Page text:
In this award funded by the Experimental Physical Chemistry Program of the Division of Chemistry, Professor John B. Asbury of the Pennsylvania State University will use two-dimensional infrared spectroelectrochemistry to study the molecular structures of defects in organic electronic materials. When electrons or positively charged carriers (termed holes) become trapped at defects in organic electronic materials, the electrical functionality of the materials is significantly reduced. The research funded by this award will use the dynamics of molecular vibrations in conjunction with their frequencies to elucidate the structures of defects in organic photovoltaic materials. In particular, defects will be charged electrochemically allowing them to be examined with two-dimensional infrared spectroscopy. The vibrational dynamics and 2D line shapes of charged defects will be compared to the corresponding features of the neutral materials for which structural assignments are known, thus facilitating structural elucidation of the defects. This approach will be used to establish predictive relationships among the structural and electrical characteristics and the corresponding defect structures and energetic distributions in organic photovoltaic materials.
The development of two-dimensional infrared spectroscopy as an analytical tool to examine defects will impact the organic electronics field by developing predictive structure-property relationships. Knowledge of these relationships will guide the rational design of organic photovoltaic materials that resist the formation of or are tolerant to defects, leading to the development of inexpensive solid state solar cells with greater than 10% power conversion efficiency. The understanding of charged defects will also facilitate the development of inexpensive lighting and display technologies based on organic electronic materials. The interdisciplinary nature of the research program will stimulate graduate and undergraduate researchers to work at the interface of ultrafast spectroscopy and materials disciplines. The educational plan is firmly rooted in the recommendations of the National Academies for enhancing the science and technology enterprise in the United States. Special emphasis is placed on targeting secondary school science education by involving in-service high school teachers in the research program supported by this award and by developing summer curricula for students from under-performing high schools through the Upward Bound Math and Science program of the U.S. Department of Education.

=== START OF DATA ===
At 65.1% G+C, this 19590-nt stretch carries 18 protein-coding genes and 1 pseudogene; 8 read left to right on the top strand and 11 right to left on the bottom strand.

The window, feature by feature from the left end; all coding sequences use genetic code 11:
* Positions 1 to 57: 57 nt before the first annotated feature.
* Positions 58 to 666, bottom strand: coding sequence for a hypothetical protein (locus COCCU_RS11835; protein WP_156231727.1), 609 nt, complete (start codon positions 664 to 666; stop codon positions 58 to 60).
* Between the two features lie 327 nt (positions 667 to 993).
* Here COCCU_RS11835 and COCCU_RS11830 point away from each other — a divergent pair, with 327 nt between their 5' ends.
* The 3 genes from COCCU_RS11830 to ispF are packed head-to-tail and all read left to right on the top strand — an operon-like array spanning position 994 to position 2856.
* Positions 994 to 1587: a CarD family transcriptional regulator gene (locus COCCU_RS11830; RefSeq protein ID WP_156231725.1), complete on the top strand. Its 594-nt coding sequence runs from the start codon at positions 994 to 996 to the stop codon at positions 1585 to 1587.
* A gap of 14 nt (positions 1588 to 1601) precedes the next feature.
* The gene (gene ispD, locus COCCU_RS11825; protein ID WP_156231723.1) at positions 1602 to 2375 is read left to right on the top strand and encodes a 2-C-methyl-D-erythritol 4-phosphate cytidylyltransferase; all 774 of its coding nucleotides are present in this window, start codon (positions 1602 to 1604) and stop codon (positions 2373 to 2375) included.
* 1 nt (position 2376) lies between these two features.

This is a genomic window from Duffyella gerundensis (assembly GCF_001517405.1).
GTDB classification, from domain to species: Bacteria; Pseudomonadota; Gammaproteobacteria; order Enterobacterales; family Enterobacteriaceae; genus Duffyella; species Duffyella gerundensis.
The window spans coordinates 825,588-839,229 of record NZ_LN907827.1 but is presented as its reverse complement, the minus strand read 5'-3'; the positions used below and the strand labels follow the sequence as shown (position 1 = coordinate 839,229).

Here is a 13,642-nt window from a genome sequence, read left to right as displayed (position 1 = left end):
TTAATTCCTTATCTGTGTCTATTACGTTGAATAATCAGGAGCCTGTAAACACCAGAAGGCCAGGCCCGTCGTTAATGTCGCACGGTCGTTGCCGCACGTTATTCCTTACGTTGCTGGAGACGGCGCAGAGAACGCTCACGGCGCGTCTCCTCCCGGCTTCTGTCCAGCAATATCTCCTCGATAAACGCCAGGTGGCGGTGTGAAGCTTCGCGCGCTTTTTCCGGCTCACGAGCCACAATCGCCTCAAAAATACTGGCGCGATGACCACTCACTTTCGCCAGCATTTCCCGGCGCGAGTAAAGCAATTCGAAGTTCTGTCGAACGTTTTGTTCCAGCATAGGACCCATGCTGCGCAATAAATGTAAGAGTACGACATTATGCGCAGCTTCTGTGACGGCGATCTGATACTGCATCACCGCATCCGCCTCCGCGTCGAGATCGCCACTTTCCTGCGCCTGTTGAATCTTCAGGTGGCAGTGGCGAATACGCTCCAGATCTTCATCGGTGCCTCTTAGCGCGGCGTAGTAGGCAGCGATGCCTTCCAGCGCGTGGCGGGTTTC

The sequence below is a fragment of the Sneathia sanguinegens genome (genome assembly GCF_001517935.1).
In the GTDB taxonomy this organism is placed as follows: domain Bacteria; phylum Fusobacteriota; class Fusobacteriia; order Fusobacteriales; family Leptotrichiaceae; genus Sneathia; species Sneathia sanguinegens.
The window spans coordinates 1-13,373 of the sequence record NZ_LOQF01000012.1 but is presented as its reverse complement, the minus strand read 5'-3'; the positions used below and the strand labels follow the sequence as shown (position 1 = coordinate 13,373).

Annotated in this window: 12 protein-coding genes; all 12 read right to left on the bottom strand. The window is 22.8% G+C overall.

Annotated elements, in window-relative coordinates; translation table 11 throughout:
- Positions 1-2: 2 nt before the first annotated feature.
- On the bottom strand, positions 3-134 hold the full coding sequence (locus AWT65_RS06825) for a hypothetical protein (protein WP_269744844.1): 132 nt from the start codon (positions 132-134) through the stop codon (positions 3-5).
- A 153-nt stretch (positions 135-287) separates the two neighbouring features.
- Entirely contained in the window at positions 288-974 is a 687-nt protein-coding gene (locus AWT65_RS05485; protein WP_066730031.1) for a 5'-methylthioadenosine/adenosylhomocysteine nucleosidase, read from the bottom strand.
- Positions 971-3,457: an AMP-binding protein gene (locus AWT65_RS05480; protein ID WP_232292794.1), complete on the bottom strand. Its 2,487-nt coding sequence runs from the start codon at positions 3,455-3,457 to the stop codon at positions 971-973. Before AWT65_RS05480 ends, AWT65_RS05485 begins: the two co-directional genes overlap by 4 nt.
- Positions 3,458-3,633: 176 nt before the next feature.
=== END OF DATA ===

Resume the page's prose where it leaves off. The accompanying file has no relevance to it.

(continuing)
|Effective start/end date||7/1/09 → 6/30/15|
- National Science Foundation: $624,000.00